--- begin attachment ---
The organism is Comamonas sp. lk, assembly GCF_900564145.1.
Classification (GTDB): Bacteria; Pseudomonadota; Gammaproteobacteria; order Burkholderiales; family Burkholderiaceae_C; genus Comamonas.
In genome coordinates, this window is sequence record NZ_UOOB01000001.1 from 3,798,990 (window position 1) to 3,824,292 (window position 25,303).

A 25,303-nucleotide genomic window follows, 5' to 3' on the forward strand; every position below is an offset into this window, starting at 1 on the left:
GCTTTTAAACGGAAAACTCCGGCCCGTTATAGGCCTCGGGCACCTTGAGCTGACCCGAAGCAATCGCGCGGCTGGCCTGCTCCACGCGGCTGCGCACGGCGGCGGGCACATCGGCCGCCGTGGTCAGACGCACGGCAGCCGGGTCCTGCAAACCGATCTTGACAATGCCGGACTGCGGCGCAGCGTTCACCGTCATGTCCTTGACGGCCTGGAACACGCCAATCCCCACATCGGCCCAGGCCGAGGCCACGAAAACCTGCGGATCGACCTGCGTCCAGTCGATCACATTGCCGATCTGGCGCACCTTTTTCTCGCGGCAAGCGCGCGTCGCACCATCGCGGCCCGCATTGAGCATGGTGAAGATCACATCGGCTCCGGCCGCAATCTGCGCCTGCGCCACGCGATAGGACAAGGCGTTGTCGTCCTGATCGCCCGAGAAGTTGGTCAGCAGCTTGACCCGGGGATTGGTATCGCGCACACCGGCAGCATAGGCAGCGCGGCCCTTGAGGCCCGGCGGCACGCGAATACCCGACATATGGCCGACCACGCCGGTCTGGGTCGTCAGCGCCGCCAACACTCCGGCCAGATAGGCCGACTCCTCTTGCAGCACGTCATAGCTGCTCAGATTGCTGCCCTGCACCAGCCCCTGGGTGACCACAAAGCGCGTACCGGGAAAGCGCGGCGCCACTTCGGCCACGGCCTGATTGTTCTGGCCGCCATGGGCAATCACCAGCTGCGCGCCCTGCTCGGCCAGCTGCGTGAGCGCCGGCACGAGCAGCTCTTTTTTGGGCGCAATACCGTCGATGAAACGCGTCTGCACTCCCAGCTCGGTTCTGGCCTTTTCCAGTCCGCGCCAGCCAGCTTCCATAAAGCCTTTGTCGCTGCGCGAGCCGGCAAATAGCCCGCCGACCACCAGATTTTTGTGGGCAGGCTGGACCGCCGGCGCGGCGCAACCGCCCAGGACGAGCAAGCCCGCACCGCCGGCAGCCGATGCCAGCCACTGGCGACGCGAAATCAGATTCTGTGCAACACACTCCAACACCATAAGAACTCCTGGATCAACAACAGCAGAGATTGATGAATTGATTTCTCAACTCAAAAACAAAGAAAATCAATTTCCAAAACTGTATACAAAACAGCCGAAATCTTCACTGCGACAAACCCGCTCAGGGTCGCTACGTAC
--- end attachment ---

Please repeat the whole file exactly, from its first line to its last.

The organism is Comamonas sp. lk, assembly GCF_900564145.1.
Classification (GTDB): Bacteria; Pseudomonadota; Gammaproteobacteria; order Burkholderiales; family Burkholderiaceae_C; genus Comamonas.
In genome coordinates, this window is sequence record NZ_UOOB01000001.1 from 3,798,990 (window position 1) to 3,824,292 (window position 25,303).

A 25,303-nucleotide genomic window follows, 5' to 3' on the forward strand; every position below is an offset into this window, starting at 1 on the left:
GCTTTTAAACGGAAAACTCCGGCCCGTTATAGGCCTCGGGCACCTTGAGCTGACCCGAAGCAATCGCGCGGCTGGCCTGCTCCACGCGGCTGCGCACGGCGGCGGGCACATCGGCCGCCGTGGTCAGACGCACGGCAGCCGGGTCCTGCAAACCGATCTTGACAATGCCGGACTGCGGCGCAGCGTTCACCGTCATGTCCTTGACGGCCTGGAACACGCCAATCCCCACATCGGCCCAGGCCGAGGCCACGAAAACCTGCGGATCGACCTGCGTCCAGTCGATCACATTGCCGATCTGGCGCACCTTTTTCTCGCGGCAAGCGCGCGTCGCACCATCGCGGCCCGCATTGAGCATGGTGAAGATCACATCGGCTCCGGCCGCAATCTGCGCCTGCGCCACGCGATAGGACAAGGCGTTGTCGTCCTGATCGCCCGAGAAGTTGGTCAGCAGCTTGACCCGGGGATTGGTATCGCGCACACCGGCAGCATAGGCAGCGCGGCCCTTGAGGCCCGGCGGCACGCGAATACCCGACATATGGCCGACCACGCCGGTCTGGGTCGTCAGCGCCGCCAACACTCCGGCCAGATAGGCCGACTCCTCTTGCAGCACGTCATAGCTGCTCAGATTGCTGCCCTGCACCAGCCCCTGGGTGACCACAAAGCGCGTACCGGGAAAGCGCGGCGCCACTTCGGCCACGGCCTGATTGTTCTGGCCGCCATGGGCAATCACCAGCTGCGCGCCCTGCTCGGCCAGCTGCGTGAGCGCCGGCACGAGCAGCTCTTTTTTGGGCGCAATACCGTCGATGAAACGCGTCTGCACTCCCAGCTCGGTTCTGGCCTTTTCCAGTCCGCGCCAGCCAGCTTCCATAAAGCCTTTGTCGCTGCGCGAGCCGGCAAATAGCCCGCCGACCACCAGATTTTTGTGGGCAGGCTGGACCGCCGGCGCGGCGCAACCGCCCAGGACGAGCAAGCCCGCACCGCCGGCAGCCGATGCCAGCCACTGGCGACGCGAAATCAGATTCTGTGCAACACACTCCAACACCATAAGAACTCCTGGATCAACAACAGCAGAGATTGATGAATTGATTTCTCAACTCAAAAACAAAGAAAATCAATTTCCAAAACTGTATACAAAACAGCCGAAATCTTCACTGCGACAAACCCGCTCAGGGTCGCTACGTAC